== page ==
|Studio album by Jefferson Airplane|
|Recorded||November 14 – December 10, 1966 in RCA Victor's Music Center, Hollywood, California|
|Genre||Psychedelic rock, folk rock|
34:4859:03 (2003 reissue)
|Label||RCA Victor LSP 3766|
|Jefferson Airplane chronology|
Surrealistic Pillow is the second album by American psychedelic rock band Jefferson Airplane, released in April 1967 on RCA Victor, catalogue LPM/LSP 3766 in either mono or stereo. It is the first album by the band with vocalist Grace Slick and drummer Spencer Dryden. The album peaked at #3 on the Billboard album chart, and has been certified a gold album by the RIAA.
Original drummer Alexander 'Skip' Spence had left the band in mid-1966, replaced by Los Angeles jazz drummer Dryden, a nephew of Charlie Chaplin. New lead vocalist Slick, formerly with another San Francisco rock band the Great Society, joined the Airplane in the fall of 1966. Slick and Dryden in place on this album and its attendant singles completed the best-known line-up of the group, which would remain stable until Dryden's departure in early 1970. It is also considered to be one of the quintessential albums of the 1960s counterculture movement.
Album overview 
Jefferson Airplane's fusion of folk rock and psychedelia was original at the time, in line with musical developments pioneered by The Byrds, The Mamas & the Papas, Bob Dylan, The Yardbirds, and The Beatles, amongst other mid-1960s rock bands. Surrealistic Pillow was the first blockbuster psychedelic album by a band from San Francisco, announcing to the world the active bohemian scene that had developed there starting with The Beats during the 1950s, extending and changing through the 1960s into the Haight-Ashbury counterculture. Subsequent exposure generated by the Airplane and others wrought great changes to that counterculture, and by 1968 the ensuing national media attention had precipitated a very different San Francisco scene than had existed in 1966. San Francisco photographer Herb Greene photographed the band for the album's cover art.
Some controversy exists as to the role of Grateful Dead guitarist Jerry Garcia in the making of the album. His reputed presence on several tracks is denied by producer Rick Jarrard, but he is credited on the RCA label copy, as well as receiving credits on the Flight Log compilation and the Jefferson Airplane Loves You box set.
Singles and reissues 
Two singles released from the album later in the year, "Somebody to Love" and "White Rabbit," peaked respectively at #5 and #8 on the Billboard Hot 100 chart, and are the band's only Top 40 hits on that chart. The album was mixed in both mono and stereo, and both mixes are available on two 2001 reissues, an RCA Gold CD edition and as part of the Ignition box set. Another stereo reissue appeared on August 19, 2003, with seven bonus tracks, including the mono A-sides of "Somebody to Love" and "White Rabbit." The 2003 reissue was produced by Bob Irwin. The original United Kingdom version of the LP was a mish-mash of the United States version and their first LP, Jefferson Airplane Takes Off.
Track listing 
Side one 
- "She Has Funny Cars" (Jorma Kaukonen, Marty Balin) – 3:14
- "Somebody to Love" (Darby Slick) – 3:00
- "My Best Friend" (Skip Spence) – 3:04
- "Today" (Balin, Paul Kantner) – 3:03
- "Comin' Back to Me" (Balin) – 5:23
Side two 
- "3/5 of a Mile in 10 Seconds" (Balin) – 3:45
- "D.C.B.A.–25" (Kantner) – 2:39
- "How Do You Feel" (Tom Mastin) – 3:34
- "Embryonic Journey" (Kaukonen) – 1:55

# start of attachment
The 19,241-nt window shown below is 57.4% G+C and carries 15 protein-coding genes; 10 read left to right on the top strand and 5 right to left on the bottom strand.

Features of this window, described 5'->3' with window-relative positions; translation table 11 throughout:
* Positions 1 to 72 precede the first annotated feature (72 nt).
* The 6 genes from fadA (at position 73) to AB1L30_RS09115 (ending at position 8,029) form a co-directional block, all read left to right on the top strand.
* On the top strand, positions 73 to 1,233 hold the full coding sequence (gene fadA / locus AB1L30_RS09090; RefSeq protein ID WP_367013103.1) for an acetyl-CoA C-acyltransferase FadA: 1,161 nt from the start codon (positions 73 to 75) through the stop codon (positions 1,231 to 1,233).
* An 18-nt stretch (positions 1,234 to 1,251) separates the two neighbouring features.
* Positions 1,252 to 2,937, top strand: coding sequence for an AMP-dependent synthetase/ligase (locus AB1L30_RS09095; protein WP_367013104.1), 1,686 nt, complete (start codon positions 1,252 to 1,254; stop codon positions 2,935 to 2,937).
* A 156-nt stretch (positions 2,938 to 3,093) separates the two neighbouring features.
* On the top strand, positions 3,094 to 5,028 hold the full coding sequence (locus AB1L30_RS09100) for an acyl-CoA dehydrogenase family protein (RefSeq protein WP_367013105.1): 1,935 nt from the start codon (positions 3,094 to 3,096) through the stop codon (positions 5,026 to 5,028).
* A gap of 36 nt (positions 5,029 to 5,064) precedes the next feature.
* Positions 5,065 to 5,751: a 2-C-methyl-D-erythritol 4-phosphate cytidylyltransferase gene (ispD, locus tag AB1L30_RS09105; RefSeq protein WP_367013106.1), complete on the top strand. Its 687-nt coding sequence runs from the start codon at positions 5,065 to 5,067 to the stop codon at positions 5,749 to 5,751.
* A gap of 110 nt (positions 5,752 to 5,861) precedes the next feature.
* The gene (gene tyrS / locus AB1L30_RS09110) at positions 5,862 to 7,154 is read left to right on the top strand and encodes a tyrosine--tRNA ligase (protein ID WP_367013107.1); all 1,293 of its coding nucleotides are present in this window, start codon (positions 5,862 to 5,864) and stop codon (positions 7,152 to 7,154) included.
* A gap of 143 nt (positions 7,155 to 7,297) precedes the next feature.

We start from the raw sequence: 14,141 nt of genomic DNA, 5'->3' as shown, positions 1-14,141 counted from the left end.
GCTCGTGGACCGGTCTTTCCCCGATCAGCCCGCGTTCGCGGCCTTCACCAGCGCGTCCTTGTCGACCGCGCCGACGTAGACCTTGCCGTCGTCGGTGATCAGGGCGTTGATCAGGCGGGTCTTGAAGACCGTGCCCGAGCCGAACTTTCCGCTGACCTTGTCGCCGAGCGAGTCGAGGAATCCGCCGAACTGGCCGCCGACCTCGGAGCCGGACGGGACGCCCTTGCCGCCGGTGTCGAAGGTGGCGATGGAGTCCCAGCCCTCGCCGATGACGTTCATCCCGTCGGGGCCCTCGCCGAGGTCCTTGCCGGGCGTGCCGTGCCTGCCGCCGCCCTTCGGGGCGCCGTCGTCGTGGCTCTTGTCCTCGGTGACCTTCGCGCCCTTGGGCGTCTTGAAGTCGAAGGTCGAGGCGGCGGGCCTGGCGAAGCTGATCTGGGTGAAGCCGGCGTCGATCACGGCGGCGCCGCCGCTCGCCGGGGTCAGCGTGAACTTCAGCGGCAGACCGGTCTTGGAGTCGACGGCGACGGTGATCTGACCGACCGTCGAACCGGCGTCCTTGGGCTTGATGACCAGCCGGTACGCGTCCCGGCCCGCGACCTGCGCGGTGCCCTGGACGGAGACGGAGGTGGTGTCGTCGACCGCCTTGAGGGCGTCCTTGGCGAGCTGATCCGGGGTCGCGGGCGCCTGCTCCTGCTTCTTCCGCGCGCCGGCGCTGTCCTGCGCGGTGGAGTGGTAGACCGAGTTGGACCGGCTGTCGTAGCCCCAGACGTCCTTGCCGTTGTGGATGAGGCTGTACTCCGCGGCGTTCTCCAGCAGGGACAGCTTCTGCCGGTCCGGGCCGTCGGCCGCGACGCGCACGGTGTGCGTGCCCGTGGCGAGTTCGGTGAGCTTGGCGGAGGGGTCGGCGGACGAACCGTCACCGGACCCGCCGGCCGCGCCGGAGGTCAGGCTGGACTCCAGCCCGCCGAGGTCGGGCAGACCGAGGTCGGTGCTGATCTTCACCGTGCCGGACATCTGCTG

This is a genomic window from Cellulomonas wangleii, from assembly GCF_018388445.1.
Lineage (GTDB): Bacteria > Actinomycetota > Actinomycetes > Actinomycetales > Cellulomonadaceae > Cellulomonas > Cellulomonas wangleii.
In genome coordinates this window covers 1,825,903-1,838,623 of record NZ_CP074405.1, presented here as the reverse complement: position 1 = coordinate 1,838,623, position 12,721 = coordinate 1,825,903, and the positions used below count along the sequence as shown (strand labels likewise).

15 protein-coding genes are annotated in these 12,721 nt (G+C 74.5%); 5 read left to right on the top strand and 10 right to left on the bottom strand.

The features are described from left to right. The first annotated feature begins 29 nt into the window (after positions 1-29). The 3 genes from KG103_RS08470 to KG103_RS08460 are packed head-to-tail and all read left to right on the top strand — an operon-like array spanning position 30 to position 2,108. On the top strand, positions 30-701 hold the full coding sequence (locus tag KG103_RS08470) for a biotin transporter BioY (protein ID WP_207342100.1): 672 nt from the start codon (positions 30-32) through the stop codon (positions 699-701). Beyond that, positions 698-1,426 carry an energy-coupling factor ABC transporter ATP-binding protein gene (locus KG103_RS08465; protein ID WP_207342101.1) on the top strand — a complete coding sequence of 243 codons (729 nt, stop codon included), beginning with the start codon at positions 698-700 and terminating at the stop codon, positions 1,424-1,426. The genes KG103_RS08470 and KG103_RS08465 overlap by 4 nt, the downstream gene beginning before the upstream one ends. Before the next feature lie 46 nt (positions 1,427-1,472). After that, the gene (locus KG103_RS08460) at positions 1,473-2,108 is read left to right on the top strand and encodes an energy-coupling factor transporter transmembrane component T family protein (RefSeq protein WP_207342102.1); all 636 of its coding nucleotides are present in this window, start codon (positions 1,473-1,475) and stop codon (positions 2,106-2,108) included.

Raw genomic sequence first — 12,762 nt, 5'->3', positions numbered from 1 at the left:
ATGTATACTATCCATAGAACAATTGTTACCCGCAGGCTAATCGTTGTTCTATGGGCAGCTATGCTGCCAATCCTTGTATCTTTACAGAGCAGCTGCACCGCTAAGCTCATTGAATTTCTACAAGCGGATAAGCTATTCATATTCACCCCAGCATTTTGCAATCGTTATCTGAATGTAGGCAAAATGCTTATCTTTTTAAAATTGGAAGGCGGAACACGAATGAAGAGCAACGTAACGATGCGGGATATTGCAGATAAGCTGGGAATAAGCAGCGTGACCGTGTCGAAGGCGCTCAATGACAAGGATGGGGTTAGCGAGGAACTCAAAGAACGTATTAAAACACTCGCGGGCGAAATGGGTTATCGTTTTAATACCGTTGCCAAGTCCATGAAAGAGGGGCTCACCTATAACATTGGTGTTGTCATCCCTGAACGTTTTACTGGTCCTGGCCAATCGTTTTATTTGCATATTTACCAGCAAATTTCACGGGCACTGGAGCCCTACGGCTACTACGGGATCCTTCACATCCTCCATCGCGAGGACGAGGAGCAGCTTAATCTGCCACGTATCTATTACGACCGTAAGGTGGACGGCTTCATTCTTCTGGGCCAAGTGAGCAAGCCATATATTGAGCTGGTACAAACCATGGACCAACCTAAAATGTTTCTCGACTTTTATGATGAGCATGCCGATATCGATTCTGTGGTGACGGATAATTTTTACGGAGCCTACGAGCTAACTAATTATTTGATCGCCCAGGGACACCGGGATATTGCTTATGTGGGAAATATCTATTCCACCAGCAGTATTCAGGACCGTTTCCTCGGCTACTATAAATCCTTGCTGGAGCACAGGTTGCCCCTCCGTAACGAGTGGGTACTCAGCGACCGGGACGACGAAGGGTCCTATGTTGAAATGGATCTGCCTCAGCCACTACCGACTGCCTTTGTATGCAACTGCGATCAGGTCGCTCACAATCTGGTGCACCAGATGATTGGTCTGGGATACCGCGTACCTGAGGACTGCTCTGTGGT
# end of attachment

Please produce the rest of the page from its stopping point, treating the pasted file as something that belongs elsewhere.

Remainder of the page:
- "White Rabbit" (Grace Slick) – 2:32
- "Plastic Fantastic Lover" (Balin) – 2:39
2003 reissue bonus tracks 
- "In the Morning" (Kaukonen) - 6:21
- "J.P.P. McStep B. Blues" (Spence) - 2:37
- "Go to Her" (Kantner, Irving Estes) - 4:02 version two
- "Come Back Baby" (traditional, arranged Kaukonen) - 2:56
- "Somebody to Love" (Darby Slick) - 2:58 mono single version
- "White Rabbit" (Grace Slick) mono single version "D.C.B.A.-25" (instrumental) hidden track - 5:21
Personnel and instruments from original LP notes
- Marty Balin — vocals, guitar
- Grace Slick — vocals, piano, organ, recorder
- Paul Kantner — rhythm guitar, vocals
- Jorma Kaukonen — lead guitar, vocals
- Jack Casady — bass, fuzz bass, rhythm guitar
- Spencer Dryden — drums, percussion
Additional personnel 
- Jerry Garcia — musical and spiritual adviser, guitar on "Today", "Comin' Back to Me", "Plastic Fantastic Lover", "In the Morning", and "J. P. P. McStep B. Blues"
- Rick Jarrard — producer
- David Hassinger — engineer
- Recorded in RCA Victor's Music Center of the World, Hollywood California
- Marty Balin — album design
- Herb Greene — album photography
|1967||"My Best Friend"||Billboard Pop Singles||103|
|1967||"Somebody to Love"||Billboard Pop Singles||5|
|1967||"White Rabbit"||Billboard Pop Singles||8|
|RIAA – USA||Gold||July 24, 1967|
- Ashley Brown, ed. (1990). "Airplanes and Starships". The Marshall Cavendish Illustrated History of Popular Music 8 (Reference ed.). Marshall Cavendish. pp. 909–913. ISBN 9781854350152.
- "Welcome to the Studio". jeffersonairplane.com. Retrieved 1 September 2011.
- Eder, Bruce. "Jefferson Airplane: Surrealistic Pillow > Review" at Allmusic. Retrieved 1 September 2011.
- RIAA Gold and Platinum database retrieved 24 February 2012.
- Surrealistic Pillow (Vinyl back). New York City: RCA. 1967. LSP-3766.
- Tamarakin, Jeff (2003). Got a Revolution: The Turbulent Flight of Jefferson Airplane. Simon and Schuster. ISBN 0-671-03403-0.
- Flight Log (Vinyl booklet). San Francisco: Grunt Records. 1977. CYL2-1255.
- Jefferson Airplane Loves You (booklet). New York City: RCA. 1992. 61110.
- "The RS 500 Greatest Albums of All Time". Rolling Stone: 2. Archived from the original on 14 December 2006.
- Early Flight (Vinyl gatefold). New York City: RCA. 1974. CYL1-0437.
- Surrealistic Pillow (Adobe Flash) at Radio3Net (streamed copy where licensed)
- Album entry at Jefferson Airplane's website